In this blog:
- Local First Nations People Stand with Mauna Kea protest, Sunday
- Kinship Flag Making, a free and fun family event, Monday
- Upcoming Dakota Sacred Site Tours Aug. 18 and Sept. 29
- Fond du Lac firewood fundraiser
Local First Nations people, allies, stand with Mauna Kea protest
Local First Nations people and allies are organizing a solidarity event in support of Native Hawaiians opposing the construction of a telescope atop their sacred mountain, Mauna Kea. The event is Sunday, July 28, 10 a.m.-noon, at the Wakan Tipi Center at the Bruce Vento Sanctuary, 265 Commercial Street, St. Paul.
According to the Facebook Event Page:
Indigenous relatives of all lineages living in the Twin Cities area are coming together to support the Kanaka Maoli Ohana who are protecting their sacred mountain, Mauna Kea. It’s been a week since construction of a massive telescope on Mauna Kea was scheduled to begin but protectors have joined together in their sovereign rights as the Kingdom of Hawaii to block construction of the Thirty Meter Telescope. Native Hawaiian’s have established a Pu’uhonua at the base of their sacred mountain which traditionally serves as a place of refuge and protection. Thousands of Kia’i have gathered up to this point.
We invite you to join us in prayer, solidarity and education of the current state of events. Our relatives from Da Frozen ‘Ohana will be joining us. You will receive literature and learn the steps of how you can help raise awareness in your communities as this historical event unfolds. This event is organized by First Nations People but all allies are welcome and invited to attend. Bring your families. We will have a children’s table for the kiddos.
We ask you to bring your signs, chairs, water, umbrellas and hats.
Kinship Flag Making
Join artists and mothers Graci Horne (Sisseton Wahpeton Dakota and Hunkpapa Lakota/Dakota) and Shanai Matteson for a free and family-friendly art-making workshop exploring kinship with plants, water, and the places we come from. The event is Monday, July 29, 6-8 p.m. at the Water Bar, 2518 Central Avenue in Northeast Minneapolis.
According to the Facebook Event Page:
We will share stories about our present and familial/historic relationships with land and water, and will ask how we can repair those relationships that have been broken or degraded, starting with the stories we tell ourselves, our families, and our communities, about our responsibility to those who sustain us.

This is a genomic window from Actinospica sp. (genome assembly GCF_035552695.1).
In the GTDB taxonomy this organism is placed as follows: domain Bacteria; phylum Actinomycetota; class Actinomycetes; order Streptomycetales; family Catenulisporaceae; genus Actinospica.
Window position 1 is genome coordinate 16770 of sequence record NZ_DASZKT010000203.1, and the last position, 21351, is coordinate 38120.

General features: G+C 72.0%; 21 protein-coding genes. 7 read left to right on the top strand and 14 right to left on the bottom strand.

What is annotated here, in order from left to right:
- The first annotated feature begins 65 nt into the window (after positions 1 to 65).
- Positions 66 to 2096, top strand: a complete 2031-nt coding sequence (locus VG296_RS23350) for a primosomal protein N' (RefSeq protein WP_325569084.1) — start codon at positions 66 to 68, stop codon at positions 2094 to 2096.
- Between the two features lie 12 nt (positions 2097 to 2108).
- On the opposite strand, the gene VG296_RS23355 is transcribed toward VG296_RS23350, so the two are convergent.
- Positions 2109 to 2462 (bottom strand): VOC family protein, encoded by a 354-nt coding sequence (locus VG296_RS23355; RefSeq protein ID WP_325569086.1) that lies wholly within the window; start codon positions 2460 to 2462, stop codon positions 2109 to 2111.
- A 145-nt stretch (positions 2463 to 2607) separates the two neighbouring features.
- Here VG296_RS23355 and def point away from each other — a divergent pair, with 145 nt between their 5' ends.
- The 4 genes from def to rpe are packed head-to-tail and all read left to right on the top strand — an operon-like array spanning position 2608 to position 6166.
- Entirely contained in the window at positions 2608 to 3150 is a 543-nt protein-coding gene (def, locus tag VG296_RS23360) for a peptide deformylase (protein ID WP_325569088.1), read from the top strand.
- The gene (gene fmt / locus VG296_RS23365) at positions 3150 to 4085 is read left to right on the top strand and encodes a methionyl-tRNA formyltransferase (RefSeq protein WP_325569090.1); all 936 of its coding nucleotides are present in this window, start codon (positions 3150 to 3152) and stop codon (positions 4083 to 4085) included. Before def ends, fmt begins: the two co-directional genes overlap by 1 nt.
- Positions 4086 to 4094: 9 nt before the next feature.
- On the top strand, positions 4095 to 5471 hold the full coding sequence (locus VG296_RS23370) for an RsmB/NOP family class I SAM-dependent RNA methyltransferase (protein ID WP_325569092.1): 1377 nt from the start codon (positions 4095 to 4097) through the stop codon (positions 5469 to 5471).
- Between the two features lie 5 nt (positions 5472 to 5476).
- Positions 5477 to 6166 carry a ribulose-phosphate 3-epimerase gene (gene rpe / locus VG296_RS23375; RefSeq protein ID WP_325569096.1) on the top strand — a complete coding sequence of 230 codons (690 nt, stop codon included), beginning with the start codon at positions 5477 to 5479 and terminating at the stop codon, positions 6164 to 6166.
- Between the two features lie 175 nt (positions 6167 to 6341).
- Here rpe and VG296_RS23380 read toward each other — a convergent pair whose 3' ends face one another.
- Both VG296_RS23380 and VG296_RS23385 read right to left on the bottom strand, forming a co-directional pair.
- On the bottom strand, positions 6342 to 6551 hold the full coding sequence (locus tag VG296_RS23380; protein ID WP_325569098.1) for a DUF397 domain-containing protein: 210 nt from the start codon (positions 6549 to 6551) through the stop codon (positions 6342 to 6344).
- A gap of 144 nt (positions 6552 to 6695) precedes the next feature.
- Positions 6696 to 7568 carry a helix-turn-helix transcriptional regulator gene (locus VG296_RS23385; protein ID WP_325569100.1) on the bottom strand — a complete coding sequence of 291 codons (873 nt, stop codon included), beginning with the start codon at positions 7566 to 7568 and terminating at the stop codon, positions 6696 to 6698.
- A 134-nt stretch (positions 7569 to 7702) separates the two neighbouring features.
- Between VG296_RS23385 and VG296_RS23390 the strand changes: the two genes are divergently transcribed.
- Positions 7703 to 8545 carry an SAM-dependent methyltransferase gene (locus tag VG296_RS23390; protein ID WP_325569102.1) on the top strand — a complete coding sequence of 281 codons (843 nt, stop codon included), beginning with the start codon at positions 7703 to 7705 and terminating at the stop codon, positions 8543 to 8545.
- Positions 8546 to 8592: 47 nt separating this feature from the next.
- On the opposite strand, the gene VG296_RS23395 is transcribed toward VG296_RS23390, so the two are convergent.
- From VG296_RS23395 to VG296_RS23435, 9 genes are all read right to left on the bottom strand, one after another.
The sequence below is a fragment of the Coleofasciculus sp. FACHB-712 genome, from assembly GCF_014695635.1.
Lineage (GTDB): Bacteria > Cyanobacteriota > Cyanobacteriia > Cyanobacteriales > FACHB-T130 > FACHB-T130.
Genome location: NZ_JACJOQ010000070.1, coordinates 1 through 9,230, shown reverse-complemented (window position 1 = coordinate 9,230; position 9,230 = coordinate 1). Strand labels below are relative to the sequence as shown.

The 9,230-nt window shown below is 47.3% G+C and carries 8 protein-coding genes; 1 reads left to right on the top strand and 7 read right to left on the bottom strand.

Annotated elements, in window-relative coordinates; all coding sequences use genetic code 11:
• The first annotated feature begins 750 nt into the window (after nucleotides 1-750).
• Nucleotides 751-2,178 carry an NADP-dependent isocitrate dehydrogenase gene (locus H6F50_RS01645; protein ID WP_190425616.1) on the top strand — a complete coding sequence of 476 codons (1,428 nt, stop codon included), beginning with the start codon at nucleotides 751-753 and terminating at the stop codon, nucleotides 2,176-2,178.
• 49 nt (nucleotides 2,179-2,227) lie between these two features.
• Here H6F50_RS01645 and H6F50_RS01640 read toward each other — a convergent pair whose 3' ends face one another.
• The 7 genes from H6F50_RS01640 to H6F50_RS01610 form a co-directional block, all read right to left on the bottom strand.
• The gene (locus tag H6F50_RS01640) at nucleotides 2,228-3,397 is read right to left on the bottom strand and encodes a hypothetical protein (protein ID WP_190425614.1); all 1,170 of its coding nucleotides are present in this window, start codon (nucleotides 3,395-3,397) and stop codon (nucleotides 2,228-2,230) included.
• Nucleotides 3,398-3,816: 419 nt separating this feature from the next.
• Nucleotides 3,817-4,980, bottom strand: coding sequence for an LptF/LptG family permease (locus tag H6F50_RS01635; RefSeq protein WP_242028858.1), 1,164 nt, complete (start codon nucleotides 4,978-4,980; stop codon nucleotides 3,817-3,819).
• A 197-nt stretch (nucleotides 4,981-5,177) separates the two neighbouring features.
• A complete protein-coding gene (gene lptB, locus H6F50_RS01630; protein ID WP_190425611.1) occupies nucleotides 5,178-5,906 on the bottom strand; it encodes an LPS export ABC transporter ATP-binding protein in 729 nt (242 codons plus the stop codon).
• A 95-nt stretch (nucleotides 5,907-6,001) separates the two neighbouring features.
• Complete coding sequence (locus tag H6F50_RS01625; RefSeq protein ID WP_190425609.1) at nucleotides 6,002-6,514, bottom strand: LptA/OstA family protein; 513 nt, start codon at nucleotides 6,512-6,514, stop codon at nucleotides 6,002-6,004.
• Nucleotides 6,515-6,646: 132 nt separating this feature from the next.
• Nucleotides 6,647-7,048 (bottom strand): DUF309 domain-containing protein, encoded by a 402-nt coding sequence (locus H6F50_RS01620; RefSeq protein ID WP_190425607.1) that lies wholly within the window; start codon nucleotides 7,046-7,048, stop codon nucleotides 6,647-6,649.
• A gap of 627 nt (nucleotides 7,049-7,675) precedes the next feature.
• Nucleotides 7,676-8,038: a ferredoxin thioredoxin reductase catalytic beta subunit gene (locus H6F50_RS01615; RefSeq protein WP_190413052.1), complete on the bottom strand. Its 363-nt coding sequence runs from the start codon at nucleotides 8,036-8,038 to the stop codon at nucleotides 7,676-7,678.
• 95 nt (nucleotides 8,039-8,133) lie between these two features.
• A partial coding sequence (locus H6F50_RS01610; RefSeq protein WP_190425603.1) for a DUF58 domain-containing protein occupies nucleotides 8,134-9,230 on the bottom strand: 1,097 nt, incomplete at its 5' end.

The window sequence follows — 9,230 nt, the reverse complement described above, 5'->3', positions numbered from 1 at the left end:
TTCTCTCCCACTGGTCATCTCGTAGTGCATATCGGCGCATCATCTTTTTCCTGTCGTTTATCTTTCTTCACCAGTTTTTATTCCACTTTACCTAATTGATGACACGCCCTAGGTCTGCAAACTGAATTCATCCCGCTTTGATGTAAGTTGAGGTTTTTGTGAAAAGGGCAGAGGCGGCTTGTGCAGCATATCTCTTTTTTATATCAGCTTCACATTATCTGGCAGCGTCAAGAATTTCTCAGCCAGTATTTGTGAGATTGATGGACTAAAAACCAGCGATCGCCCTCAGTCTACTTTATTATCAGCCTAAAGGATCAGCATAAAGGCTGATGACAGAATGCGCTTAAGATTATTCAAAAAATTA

Together, we will create “kinship flags” to help us remember these kinship stories and relationships at home and in the wider world.
This is a free art-making workshop, open to all. Children are welcome. Feel free to bring something to share – food, material for art-making, or a donation in support of community art space at Water Bar & Public Studio.
Dakota Sacred Site Tours Aug. 18 and Sept. 29
Healing Minnesota Stories will have its next two open Dakota Sacred Site Tours on Sunday Aug. 18 and Sunday Sept. 29. Both start at 1 p.m. and end at 5 p.m. Groups meet at St. Peter’s Catholic Church, 1405 Sibley Memorial Hwy, St Paul, and carpool from there.
Jim Bear Jacobs (Mohican) and Bob Klanderud (Dakota/Lakota) lead the tours, which have proven to be informative and transformational for participants. The tours offer an opportunity to learn about Minnesota history from a Native perspective through story-telling and experiencing the sites in silence/meditation/reflection. We visit sites located around confluence of the Mississippi and Minnesota rivers, what the Dakota refer to as Bdote, or “meeting place of rivers,” including: Fort Snelling State Park; the Dakota Internment Camp following the The Dakota-U.S. War, and Pilot Knob Hill, a traditional burial ground.
There is no charge for registration. However, a collection will be taken at the conclusion of the tour, and participants are asked to consider a donation in the range of $40-$75 per person.
To register for one of these this transformative experiences, please contact Rev. Jim Bear Jacobs, Director of Racial Justice for the Minnesota Council of Churches, at firstname.lastname@example.org
Firewood fundraiser for Fond du Lac
According to the page and an earlier post:
The Canadian Corporation Enbridge is planning a pipeline right through Minnesota’s lake country. They’re preparing to dig the line through the Fond Du Lac Indian Reservation. Even though the route is not yet approved they are already cutting trees and selling the wood. Yet people living on the reservation are not allowed to harvest firewood. …
… rules have been put in place prohibiting people from gathering any down, dead and unneeded wood they might use. The timber is now left to rot in the big woods of Minnesota.